Friday, June 9, 2017

Hunebedden, Dolmen and Menhirs

Drenthe Province, Netherlands
Old interests of mine are “hunebedden”, dolmen and menhirs. On my trip to the Old World last May, I managed to see a good number in the Netherlands, France and Spain (or maybe I should say Béarn and the Basque Country).
Signpost "State Hunebed", Drenthe, Netherlands
A dolmen is a type of single-chamber megalithic tomb, usually consisting of two or more vertical megaliths supporting a large flat horizontal capstone ("table"), although there are also more complex variants. Most date from the early Neolithic (4000–3000 BC). Dolmens were typically covered with earth or smaller stones to form a tumulus. In many instances, that covering has weathered away, leaving only the stone "skeleton" of the burial mound intact.
Inside dolmen in Buzy, Béarn, France
It remains unclear when, why, and by whom the earliest dolmens were made. The oldest known dolmens are in Western Europe, where they were set in place around 7,000 years ago. Archaeologists still do not know who erected these dolmens, which makes it difficult to know why they did it. They are generally all regarded as tombs or burial chambers, despite the absence of clear evidence for this. Human remains, sometimes accompanied by artifacts, have been found in or close to the dolmens which could be scientifically dated using radiocarbon dating. However, it has been impossible to prove that these remains date from the time when the stones were originally set in place.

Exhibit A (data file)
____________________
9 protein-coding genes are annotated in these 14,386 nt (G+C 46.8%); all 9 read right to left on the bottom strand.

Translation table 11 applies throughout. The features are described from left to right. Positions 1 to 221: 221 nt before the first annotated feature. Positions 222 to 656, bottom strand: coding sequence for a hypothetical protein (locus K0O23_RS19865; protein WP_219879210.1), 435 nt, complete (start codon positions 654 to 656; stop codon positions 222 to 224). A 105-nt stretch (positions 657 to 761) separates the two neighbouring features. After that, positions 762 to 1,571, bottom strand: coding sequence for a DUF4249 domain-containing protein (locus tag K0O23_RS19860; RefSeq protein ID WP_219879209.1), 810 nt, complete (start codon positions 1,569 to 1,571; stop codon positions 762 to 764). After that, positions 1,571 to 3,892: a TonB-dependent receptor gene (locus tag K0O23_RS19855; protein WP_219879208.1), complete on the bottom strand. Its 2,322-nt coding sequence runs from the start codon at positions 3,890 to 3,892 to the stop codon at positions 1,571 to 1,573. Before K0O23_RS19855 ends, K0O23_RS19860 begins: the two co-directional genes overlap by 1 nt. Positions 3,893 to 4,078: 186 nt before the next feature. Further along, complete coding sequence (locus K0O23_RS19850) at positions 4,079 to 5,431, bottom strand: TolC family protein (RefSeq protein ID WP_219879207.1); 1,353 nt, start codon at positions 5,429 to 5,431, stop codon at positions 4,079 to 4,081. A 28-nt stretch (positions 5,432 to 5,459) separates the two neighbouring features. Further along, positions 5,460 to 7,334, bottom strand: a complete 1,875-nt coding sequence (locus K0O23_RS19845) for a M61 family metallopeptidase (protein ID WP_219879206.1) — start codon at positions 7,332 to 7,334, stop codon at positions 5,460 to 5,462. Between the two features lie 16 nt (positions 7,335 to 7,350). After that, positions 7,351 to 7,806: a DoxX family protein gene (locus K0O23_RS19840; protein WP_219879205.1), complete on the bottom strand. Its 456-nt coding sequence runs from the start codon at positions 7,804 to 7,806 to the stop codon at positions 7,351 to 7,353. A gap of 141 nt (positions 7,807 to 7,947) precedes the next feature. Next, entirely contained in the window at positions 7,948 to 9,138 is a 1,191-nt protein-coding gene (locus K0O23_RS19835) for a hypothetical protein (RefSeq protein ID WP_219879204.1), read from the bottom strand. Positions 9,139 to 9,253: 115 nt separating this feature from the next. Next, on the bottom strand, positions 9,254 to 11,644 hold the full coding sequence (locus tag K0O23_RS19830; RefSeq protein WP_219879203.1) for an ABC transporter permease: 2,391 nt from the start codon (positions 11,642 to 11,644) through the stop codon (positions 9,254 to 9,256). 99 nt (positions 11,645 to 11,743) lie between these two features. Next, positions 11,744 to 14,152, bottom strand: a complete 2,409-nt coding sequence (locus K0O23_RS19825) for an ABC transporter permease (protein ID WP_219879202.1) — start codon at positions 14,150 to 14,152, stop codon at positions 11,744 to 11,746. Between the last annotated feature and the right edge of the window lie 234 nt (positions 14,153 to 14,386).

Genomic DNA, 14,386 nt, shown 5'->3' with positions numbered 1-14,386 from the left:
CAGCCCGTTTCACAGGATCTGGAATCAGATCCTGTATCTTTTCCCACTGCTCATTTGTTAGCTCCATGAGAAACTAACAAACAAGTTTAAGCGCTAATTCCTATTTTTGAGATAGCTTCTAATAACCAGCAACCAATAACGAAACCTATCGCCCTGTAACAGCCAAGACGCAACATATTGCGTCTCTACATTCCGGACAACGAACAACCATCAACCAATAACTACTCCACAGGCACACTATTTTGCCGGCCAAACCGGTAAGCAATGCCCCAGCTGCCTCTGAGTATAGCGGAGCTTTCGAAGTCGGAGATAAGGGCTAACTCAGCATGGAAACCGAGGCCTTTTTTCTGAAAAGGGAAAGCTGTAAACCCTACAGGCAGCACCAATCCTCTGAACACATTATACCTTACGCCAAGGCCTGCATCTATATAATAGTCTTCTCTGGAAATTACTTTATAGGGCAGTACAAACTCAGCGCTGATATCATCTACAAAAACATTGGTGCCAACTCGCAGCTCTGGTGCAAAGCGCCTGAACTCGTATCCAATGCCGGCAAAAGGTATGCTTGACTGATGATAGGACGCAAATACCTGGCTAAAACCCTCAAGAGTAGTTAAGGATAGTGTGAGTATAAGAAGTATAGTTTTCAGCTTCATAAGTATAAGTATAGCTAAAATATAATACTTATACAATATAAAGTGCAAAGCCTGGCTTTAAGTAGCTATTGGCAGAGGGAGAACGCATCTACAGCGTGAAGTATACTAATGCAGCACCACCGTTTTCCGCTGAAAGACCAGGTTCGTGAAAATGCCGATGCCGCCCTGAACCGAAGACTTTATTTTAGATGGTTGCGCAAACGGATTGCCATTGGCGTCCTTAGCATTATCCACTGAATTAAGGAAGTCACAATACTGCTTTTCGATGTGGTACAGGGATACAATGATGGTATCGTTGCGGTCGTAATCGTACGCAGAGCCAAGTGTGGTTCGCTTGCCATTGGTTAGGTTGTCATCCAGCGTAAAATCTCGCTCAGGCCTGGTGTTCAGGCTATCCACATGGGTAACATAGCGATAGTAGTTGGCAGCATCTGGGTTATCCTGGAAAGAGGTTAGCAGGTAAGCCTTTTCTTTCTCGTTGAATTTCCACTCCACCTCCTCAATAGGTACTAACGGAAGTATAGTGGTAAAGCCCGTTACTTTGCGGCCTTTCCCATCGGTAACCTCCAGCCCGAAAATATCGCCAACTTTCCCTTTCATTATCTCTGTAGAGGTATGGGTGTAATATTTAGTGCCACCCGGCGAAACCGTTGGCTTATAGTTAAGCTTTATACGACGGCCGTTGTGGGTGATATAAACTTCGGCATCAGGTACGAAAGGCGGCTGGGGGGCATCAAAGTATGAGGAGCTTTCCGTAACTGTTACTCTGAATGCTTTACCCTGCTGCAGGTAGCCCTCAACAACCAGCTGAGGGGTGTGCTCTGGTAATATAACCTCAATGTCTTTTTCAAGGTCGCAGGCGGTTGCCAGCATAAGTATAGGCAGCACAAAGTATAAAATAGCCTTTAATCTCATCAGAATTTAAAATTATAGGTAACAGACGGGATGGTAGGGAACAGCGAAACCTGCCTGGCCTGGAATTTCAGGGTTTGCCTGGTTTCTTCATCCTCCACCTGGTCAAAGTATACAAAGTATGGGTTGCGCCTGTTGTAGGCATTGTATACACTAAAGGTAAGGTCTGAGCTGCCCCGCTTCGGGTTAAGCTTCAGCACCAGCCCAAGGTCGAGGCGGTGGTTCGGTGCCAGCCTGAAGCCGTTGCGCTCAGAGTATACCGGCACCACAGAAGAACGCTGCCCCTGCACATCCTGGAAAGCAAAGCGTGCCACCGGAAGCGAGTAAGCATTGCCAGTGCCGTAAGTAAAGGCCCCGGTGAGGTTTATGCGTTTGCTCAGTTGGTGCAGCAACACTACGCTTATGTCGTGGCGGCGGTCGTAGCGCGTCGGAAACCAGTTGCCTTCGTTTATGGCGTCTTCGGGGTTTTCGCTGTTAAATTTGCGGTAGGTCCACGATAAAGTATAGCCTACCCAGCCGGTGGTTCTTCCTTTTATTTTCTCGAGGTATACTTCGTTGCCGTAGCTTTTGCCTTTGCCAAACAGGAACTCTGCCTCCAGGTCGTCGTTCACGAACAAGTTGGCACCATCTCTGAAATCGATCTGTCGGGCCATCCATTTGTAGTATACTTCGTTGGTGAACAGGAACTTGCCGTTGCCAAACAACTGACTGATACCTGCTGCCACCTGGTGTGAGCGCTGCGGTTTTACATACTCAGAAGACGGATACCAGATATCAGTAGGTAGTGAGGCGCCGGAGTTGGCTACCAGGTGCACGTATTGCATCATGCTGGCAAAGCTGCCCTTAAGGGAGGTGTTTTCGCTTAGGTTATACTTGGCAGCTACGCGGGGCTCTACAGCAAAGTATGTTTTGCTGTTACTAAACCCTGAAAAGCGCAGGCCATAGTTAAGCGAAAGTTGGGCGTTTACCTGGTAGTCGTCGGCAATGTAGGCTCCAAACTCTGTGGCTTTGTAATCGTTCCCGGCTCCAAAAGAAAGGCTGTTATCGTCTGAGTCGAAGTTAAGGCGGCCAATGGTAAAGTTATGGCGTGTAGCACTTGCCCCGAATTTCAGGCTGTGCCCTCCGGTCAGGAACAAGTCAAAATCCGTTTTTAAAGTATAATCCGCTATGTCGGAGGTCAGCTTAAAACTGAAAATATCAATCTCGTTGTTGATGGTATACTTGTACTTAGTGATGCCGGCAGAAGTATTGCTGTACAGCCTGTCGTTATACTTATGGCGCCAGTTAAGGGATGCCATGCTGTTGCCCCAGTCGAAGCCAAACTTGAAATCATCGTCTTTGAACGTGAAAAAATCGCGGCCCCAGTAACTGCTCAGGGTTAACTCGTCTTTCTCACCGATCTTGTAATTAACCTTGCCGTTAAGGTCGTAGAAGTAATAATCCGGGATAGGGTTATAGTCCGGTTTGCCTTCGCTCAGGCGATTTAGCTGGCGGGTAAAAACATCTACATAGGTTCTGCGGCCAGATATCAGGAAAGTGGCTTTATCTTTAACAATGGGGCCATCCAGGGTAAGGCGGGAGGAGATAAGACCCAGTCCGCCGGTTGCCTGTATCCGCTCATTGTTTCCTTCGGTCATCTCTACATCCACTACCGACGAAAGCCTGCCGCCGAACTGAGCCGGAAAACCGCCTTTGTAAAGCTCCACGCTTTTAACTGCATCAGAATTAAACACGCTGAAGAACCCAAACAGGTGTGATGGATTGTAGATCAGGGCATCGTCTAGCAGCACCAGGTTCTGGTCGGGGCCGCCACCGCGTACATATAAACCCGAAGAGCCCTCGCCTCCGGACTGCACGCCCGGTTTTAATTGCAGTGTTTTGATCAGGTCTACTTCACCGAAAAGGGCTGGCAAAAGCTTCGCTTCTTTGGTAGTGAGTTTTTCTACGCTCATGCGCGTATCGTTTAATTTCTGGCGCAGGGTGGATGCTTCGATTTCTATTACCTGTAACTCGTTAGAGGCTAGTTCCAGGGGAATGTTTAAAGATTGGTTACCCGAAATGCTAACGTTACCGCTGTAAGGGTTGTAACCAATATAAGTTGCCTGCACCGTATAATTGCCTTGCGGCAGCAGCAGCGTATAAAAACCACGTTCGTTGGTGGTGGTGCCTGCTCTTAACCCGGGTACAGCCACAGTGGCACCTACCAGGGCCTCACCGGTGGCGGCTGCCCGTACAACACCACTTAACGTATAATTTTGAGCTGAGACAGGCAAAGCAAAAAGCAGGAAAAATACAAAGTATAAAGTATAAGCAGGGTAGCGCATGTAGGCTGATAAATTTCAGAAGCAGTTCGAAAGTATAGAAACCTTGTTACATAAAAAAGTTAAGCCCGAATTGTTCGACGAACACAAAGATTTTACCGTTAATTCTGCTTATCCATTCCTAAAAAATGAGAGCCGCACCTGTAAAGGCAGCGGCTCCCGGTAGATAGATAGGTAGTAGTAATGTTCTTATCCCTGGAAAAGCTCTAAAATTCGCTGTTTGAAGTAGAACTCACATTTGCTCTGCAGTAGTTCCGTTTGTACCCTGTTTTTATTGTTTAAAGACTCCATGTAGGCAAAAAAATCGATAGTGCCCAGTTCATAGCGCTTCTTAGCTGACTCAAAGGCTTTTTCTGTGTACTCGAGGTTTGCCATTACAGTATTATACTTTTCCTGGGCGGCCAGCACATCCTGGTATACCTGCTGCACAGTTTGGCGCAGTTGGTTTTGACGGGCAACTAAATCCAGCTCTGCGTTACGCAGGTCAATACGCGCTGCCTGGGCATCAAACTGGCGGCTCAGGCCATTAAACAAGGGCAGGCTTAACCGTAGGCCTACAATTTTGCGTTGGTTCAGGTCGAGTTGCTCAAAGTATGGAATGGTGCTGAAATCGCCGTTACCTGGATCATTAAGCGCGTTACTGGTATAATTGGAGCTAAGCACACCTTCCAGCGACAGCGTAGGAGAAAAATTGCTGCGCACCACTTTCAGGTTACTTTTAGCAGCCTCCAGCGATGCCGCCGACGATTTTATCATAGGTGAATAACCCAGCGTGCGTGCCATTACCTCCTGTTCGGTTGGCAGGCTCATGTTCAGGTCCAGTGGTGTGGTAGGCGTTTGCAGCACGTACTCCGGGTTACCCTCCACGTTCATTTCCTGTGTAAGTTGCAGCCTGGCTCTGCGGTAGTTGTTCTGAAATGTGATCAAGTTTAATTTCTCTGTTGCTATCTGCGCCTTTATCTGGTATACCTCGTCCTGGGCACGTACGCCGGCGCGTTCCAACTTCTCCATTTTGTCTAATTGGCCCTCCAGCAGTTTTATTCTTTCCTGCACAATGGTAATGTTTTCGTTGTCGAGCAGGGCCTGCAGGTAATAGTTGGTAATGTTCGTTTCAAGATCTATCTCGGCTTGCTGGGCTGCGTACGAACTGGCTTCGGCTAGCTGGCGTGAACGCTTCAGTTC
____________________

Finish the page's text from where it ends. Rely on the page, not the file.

Basque shepherds are thought to have built dolmen too, here in the Basque Museum in Bayonne

What fascinates me most is that these gigantic monuments are almost identical from the Netherlands, to Iberia, to the Caucasus; built at a time that even the wheel was unknown to most of these people. 
Near Vitoria Gasteiz, Basque Country, Spain

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